The following table illustrates the number of court decisions on requests for urgent legal protection i.e. requests to restore suspensive effect of appeals in Dublin cases between January and end of November 2022. A decision to grant an interim measure does not necessarily mean that the court suspended a transfer because of serious individual risks or because of systemic deficiencies in another Dublin state. In many cases, interim measures can also be granted for formal or technical reasons (expiry of time-limits, formal errors in the authorities’ decision etc.).
|Decisions on requests for suspensive effect in Dublin appeals as of 30 November 2022|
|Country||Granting suspensive effect||Refusing suspensive effect|
Source: Federal Government, Response to parliamentary question by The Left, 20/5868, 28 February 2023, available in German at: https://bit.ly/3TFefdY, 34.
There are no specific regulations for legal assistance in Dublin procedures; therefore, the information given in relation to the section on Legal assistance applies equally to the Dublin procedure.
It is possible to apply for legal aid for the appeal procedure. However, because of time constraints and because many of these cases are likely to fail the ‘merits test’, it is unusual for legal aid to be granted, with the possible exception of cases concerning certain Dublin countries such as Italy, Hungary, Bulgaria, in which chances of success have to be rated higher due to the conflicting case law.
Suspension of transfers
Suspension of transfers following the outbreak of the war in Ukraine
Germany issued Dublin transfer decisions to Poland, Slovakia, Romania, and the Czech Republic during the beginning of the war in Ukraine and displacement crisis, despite these countries suspending all incoming transfers following the outbreak of the war. German courts had varying opinions on the legality of these decisions, with some granting emergency suspension requests and others upholding the decisions. In May and June 2022, Poland and Romania lifted their suspensions on incoming transfers. Romania’s Dublin unit said it would gradually accept transfers with limited capacity, while Poland informed other member states that it would resume incoming transfers on August 1, 2022.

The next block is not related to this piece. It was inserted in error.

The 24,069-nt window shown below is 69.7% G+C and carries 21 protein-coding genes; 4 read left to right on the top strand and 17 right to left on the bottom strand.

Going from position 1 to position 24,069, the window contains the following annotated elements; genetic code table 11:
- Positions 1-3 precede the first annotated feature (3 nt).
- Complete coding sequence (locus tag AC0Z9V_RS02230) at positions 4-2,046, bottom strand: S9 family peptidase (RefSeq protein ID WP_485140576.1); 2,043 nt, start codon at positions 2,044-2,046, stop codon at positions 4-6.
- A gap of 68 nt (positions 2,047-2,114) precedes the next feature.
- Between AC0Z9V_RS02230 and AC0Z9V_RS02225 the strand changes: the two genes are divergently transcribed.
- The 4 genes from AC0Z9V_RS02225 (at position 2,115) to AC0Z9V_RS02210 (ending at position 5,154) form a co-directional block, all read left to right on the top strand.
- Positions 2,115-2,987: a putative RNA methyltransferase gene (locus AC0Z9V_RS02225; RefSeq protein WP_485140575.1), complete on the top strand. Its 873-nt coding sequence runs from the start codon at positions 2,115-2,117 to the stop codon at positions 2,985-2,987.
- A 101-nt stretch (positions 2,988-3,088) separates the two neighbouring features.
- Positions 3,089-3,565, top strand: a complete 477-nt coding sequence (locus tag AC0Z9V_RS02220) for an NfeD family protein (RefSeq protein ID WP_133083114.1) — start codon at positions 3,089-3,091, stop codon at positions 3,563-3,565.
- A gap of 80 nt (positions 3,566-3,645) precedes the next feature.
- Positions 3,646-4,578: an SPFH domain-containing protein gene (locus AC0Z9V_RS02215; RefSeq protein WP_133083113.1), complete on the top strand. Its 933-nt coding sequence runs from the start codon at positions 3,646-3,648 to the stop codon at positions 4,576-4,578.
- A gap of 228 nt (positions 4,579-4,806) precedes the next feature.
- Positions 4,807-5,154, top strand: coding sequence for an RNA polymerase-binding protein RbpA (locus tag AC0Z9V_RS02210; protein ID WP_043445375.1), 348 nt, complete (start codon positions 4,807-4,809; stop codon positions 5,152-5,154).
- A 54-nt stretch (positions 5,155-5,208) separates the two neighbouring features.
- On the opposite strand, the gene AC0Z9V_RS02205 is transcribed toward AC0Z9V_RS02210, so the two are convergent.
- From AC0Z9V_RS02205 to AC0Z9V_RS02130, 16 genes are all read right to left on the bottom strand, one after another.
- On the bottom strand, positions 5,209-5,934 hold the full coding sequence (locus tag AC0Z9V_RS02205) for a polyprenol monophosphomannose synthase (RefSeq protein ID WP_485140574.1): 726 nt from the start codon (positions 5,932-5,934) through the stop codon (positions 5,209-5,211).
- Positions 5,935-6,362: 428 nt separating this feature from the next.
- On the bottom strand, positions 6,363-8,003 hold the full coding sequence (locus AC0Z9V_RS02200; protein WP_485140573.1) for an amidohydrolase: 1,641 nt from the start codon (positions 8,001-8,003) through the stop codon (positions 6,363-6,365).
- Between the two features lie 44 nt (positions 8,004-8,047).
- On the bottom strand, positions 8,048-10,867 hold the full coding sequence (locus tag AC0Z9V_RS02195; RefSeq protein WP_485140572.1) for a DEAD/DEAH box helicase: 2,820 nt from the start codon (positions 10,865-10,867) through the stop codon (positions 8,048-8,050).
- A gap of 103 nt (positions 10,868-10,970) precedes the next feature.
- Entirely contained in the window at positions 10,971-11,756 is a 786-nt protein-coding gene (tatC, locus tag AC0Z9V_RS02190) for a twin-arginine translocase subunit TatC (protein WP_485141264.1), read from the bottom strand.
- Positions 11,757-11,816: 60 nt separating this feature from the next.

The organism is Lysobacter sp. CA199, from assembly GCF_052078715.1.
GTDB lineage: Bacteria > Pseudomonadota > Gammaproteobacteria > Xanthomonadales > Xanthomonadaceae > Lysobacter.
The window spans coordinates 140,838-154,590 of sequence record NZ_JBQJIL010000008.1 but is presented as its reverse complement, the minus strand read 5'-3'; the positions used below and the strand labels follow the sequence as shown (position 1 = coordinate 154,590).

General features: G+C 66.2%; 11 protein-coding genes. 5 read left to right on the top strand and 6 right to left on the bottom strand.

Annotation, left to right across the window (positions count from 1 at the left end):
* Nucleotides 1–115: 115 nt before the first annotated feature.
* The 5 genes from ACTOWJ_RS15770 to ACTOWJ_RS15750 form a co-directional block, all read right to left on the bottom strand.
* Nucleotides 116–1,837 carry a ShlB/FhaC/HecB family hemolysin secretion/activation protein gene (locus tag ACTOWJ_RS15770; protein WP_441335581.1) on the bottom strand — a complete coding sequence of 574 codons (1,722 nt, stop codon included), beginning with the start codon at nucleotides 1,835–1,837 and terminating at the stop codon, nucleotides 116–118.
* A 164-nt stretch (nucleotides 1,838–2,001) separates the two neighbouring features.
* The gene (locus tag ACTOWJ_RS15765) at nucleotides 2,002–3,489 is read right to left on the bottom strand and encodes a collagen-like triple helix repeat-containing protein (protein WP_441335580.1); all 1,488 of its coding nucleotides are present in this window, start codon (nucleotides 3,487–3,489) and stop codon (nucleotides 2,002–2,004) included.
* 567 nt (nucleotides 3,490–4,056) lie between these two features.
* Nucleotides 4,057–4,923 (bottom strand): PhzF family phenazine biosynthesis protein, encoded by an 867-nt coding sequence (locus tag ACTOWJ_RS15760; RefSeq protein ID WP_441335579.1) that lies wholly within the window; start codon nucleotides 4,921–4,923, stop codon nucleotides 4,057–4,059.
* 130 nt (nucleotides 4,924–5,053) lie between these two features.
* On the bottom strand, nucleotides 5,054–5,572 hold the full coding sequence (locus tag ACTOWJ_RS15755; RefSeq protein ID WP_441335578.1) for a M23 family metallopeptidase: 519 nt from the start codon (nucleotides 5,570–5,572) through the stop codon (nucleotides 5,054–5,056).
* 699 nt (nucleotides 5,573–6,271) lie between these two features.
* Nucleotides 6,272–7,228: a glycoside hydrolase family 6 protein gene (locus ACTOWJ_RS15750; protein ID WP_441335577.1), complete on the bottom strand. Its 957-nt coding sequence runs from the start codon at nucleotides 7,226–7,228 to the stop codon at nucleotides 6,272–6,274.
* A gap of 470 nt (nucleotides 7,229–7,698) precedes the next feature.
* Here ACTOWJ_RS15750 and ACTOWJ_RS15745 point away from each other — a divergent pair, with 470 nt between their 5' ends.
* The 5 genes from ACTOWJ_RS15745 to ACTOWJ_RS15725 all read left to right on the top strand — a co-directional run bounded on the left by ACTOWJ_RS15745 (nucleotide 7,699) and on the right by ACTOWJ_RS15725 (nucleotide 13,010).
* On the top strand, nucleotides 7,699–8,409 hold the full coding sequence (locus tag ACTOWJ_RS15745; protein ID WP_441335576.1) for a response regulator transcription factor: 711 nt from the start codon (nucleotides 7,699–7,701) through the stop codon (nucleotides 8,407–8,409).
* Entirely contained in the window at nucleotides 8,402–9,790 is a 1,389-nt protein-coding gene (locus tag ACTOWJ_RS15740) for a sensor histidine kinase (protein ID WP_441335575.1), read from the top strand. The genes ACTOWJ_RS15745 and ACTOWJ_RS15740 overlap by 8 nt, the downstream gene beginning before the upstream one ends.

After the lifting of suspensions by the countries themselves, transfers can only be suspended if the situation in the destination country would amount to inhuman or degrading treatment. Jurisprudence continued to diverge on this question. Before the outbreak of the war, the administrative court of Weimar found that LGBTQI+ persons are subject to inhuman or degrading treatment in Poland as their vulnerability was not acknowledged in the asylum procedure, and considering heightened discrimination of homosexual persons in society. Other courts found no indications of such treatment for vulnerable persons or of systematic deficiencies in the Polish asylum system even after the arrival of millions of Ukrainian refugees. With regard to Bulgaria, courts generally agree that transfers under the Dublin regulation are lawful at least with regards to healthy, single adults. Regarding Lithuania, several administrative courts have granted interim measures in 2022 to prevent transfers on the ground of a real risk of inhuman or degrading treatment following the severe restrictions in the country’s asylum system in response to the crisis at the border with Belarus. Other courts have decided that transfers to Lithuania can take place. For jurisprudence on removals of beneficiaries of international protection see below. For Romania, some administrative courts have halted transfers referring to the lack of social assistance for families with minor children and the fact that asylum seekers whose application is considered a subsequent application upon return do not have access to social assistance, or that it cannot be established that deficiencies related to the influx of Ukrainian refugees do not persist, while the Higher Administrative Court of North Rhine Westphalia does not see systemic deficiencies in the Romanian asylum system as of 25 August 2022.